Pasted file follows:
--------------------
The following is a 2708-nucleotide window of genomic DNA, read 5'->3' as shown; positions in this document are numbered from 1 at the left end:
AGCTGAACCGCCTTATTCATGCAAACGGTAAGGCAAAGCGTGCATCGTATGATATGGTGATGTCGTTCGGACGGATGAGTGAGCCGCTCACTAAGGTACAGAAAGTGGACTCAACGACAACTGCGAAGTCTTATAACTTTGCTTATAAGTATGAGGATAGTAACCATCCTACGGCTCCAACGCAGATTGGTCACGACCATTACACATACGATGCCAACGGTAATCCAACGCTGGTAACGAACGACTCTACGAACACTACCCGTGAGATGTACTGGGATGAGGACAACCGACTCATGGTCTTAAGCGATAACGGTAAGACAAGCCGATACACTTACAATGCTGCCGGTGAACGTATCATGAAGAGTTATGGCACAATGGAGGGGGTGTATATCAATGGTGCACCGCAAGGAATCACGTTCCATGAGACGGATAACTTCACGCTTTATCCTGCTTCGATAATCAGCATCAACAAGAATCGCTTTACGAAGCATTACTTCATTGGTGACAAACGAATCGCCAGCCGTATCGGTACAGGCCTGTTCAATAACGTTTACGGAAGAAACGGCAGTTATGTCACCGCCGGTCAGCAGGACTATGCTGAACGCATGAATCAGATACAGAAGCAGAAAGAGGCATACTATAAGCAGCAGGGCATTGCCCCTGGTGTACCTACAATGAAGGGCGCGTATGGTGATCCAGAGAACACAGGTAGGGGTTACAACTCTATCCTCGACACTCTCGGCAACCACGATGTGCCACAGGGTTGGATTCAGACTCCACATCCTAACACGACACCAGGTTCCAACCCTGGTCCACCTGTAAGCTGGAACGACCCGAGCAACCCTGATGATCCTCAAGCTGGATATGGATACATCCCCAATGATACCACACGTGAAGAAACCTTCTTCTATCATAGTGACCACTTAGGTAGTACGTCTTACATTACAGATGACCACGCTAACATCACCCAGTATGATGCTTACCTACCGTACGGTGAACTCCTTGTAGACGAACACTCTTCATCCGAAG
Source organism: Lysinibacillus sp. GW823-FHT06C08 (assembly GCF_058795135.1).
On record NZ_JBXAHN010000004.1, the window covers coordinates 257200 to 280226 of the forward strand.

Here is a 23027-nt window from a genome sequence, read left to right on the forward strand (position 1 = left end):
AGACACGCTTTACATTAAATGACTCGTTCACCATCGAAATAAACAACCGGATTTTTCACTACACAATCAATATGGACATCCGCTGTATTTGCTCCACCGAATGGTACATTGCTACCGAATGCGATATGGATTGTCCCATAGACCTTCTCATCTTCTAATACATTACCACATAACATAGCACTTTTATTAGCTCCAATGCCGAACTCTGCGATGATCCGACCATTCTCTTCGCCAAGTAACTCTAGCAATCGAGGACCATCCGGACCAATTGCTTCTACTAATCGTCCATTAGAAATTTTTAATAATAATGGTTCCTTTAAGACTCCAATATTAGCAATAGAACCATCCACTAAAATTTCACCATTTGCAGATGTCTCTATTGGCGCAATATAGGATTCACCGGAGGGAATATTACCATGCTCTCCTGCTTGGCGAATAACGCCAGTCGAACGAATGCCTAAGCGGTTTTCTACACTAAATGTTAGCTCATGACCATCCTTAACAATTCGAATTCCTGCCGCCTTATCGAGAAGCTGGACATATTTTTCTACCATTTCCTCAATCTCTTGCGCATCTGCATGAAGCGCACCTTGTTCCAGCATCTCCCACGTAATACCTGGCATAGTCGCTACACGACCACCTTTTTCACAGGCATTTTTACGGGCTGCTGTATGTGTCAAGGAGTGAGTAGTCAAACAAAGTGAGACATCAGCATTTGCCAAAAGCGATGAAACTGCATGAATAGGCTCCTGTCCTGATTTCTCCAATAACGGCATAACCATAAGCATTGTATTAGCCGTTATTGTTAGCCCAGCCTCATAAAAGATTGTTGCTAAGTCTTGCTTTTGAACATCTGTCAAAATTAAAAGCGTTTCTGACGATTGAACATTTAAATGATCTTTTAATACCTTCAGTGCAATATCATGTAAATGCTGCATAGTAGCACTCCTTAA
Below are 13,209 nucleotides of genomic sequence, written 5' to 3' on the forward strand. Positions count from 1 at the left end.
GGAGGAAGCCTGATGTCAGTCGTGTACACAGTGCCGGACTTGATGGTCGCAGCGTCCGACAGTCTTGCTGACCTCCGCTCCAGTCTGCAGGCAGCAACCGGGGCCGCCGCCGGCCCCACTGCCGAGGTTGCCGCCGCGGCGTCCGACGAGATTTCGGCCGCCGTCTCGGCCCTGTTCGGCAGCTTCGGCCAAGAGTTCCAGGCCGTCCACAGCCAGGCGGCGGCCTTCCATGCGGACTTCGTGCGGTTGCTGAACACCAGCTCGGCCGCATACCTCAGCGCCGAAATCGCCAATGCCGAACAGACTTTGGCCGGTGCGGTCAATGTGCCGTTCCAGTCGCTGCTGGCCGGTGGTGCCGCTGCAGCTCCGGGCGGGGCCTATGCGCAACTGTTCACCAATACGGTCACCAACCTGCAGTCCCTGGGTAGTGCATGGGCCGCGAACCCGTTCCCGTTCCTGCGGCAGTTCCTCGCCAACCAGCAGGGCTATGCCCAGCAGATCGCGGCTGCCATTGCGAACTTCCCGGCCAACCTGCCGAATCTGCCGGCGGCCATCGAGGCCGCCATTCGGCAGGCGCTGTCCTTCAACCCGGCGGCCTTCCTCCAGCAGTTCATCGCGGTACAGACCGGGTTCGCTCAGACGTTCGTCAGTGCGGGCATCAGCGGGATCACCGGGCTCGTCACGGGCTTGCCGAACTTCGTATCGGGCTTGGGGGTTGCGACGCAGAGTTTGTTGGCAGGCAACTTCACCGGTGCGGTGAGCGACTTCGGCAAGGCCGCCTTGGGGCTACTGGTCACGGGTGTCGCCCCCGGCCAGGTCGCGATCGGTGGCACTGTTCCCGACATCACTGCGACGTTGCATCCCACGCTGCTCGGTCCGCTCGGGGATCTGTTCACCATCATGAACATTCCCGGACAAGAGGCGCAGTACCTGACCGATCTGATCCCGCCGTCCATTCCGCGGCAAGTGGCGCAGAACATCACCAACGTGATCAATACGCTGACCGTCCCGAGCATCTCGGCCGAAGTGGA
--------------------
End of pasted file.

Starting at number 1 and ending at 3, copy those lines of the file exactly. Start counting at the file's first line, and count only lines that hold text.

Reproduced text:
The following is a 2708-nucleotide window of genomic DNA, read 5'->3' as shown; positions in this document are numbered from 1 at the left end:
AGCTGAACCGCCTTATTCATGCAAACGGTAAGGCAAAGCGTGCATCGTATGATATGGTGATGTCGTTCGGACGGATGAGTGAGCCGCTCACTAAGGTACAGAAAGTGGACTCAACGACAACTGCGAAGTCTTATAACTTTGCTTATAAGTATGAGGATAGTAACCATCCTACGGCTCCAACGCAGATTGGTCACGACCATTACACATACGATGCCAACGGTAATCCAACGCTGGTAACGAACGACTCTACGAACACTACCCGTGAGATGTACTGGGATGAGGACAACCGACTCATGGTCTTAAGCGATAACGGTAAGACAAGCCGATACACTTACAATGCTGCCGGTGAACGTATCATGAAGAGTTATGGCACAATGGAGGGGGTGTATATCAATGGTGCACCGCAAGGAATCACGTTCCATGAGACGGATAACTTCACGCTTTATCCTGCTTCGATAATCAGCATCAACAAGAATCGCTTTACGAAGCATTACTTCATTGGTGACAAACGAATCGCCAGCCGTATCGGTACAGGCCTGTTCAATAACGTTTACGGAAGAAACGGCAGTTATGTCACCGCCGGTCAGCAGGACTATGCTGAACGCATGAATCAGATACAGAAGCAGAAAGAGGCATACTATAAGCAGCAGGGCATTGCCCCTGGTGTACCTACAATGAAGGGCGCGTATGGTGATCCAGAGAACACAGGTAGGGGTTACAACTCTATCCTCGACACTCTCGGCAACCACGATGTGCCACAGGGTTGGATTCAGACTCCACATCCTAACACGACACCAGGTTCCAACCCTGGTCCACCTGTAAGCTGGAACGACCCGAGCAACCCTGATGATCCTCAAGCTGGATATGGATACATCCCCAATGATACCACACGTGAAGAAACCTTCTTCTATCATAGTGACCACTTAGGTAGTACGTCTTACATTACAGATGACCACGCTAACATCACCCAGTATGATGCTTACCTACCGTACGGTGAACTCCTTGTAGACGAACACTCTTCATCCGAAG
Source organism: Lysinibacillus sp. GW823-FHT06C08 (assembly GCF_058795135.1).